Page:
18/01/2015 3:13 PM IST | Updated 15/07/2016 8:24 AM IST

Jaitley Says Media Needs Ethics When Covering High Profile Cases

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NEW DELHI, INDIA DECEMBER 26: Union Finance Minister Arun Jaitley holds a Pre Budget meeting with the State Finance Ministers in New Delhi.(Photo by Praveen Negi/India Today Group/Getty Images)

Information and Broadcasting minister Arun Jaitley said today that the media should evolve ethics when covering high profile cases. But the timing and nature of his comments seem to be a reference to the way news channels have focussed on a particular politician.

"Privacy of individuals even in high profile cases is part of their right," he said, which seemed to be a reference to the relentless coverage of Shashi Tharoor in the case of the death of his wife, Sunanda Pushkar, last year. The case had been lying dormant for almost a year until the Delhi police said in January that the death was not suicide but murder.

The news coverage on television news channels since then has included details of witness testimonies to the police, including the couple's personal life, private conversations and even fights between Pushkar and Tharoor before her death.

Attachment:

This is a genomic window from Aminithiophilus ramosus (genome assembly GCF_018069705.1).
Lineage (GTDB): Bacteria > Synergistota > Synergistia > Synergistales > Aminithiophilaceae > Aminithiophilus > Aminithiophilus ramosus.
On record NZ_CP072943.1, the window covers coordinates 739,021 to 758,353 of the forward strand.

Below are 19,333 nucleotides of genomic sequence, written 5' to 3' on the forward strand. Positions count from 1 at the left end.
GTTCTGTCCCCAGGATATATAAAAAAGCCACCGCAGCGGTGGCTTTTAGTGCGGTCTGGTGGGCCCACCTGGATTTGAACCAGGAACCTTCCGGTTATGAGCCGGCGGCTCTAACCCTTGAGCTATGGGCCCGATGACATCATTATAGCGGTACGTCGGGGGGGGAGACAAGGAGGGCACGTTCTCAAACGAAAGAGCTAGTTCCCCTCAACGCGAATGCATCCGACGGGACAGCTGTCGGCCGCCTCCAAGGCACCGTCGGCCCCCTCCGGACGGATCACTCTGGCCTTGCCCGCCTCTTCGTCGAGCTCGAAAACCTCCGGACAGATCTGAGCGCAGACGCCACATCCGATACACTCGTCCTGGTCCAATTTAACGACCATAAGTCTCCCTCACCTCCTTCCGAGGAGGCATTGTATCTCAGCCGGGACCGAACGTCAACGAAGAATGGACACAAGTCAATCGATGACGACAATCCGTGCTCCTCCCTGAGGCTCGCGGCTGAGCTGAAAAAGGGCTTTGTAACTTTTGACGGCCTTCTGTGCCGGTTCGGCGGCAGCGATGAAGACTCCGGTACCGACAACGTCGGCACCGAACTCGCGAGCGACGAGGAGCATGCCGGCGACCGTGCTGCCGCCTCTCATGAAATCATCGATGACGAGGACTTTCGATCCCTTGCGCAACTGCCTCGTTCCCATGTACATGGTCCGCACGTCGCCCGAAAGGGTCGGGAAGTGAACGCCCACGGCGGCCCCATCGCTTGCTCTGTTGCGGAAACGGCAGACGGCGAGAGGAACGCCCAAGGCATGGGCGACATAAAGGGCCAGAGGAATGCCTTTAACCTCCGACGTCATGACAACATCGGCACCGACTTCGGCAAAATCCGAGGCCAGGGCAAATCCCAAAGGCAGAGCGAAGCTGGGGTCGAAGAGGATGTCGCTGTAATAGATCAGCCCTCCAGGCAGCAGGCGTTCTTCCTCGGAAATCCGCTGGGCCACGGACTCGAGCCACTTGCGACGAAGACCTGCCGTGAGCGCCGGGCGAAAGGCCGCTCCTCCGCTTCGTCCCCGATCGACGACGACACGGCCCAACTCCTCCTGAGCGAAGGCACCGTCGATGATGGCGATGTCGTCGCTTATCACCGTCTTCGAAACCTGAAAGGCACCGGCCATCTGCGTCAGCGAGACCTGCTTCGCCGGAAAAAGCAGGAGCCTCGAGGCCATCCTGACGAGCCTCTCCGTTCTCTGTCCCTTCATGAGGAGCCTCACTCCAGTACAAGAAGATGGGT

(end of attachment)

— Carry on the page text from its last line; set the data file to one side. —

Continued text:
"What was the relationship between a husband and wife, what was the kind of conversation they were having, these are areas which have absolutely no bearing on larger public interest and can only add some spice to the content of reporting," said Jaitley at the J.S. Verma Memorial lecture in New Delhi. Jaitley is also the union finance minister and will be presenting the budget next month.

He also criticised reporting that seems to put people on trial before courts have heard the matter. "The parallel trial concept prejudices the entire environment in which a person is to get justice. As far as certain trial courts are concerned, they are under tremendous pressure particularly in high profile cases where the media has conducted a parallel trial and almost declared somebody guilty of innocent."

Jaitley did not make a reference to Tharoor or the murder case, but the timing of his comments seems to be targeted at the media coverage of the same. Such criticism is not new, and has come up earlier when public figures have been accused of crime, and also in cases where the people involved were private citizens but the case became well-known, such as the murder case of teenager Aarushi Talwar. Journalist Patrick French had talked about unfair coverage of the case where certain media channels seemed to declare the parents guilty before court proceedings had begun.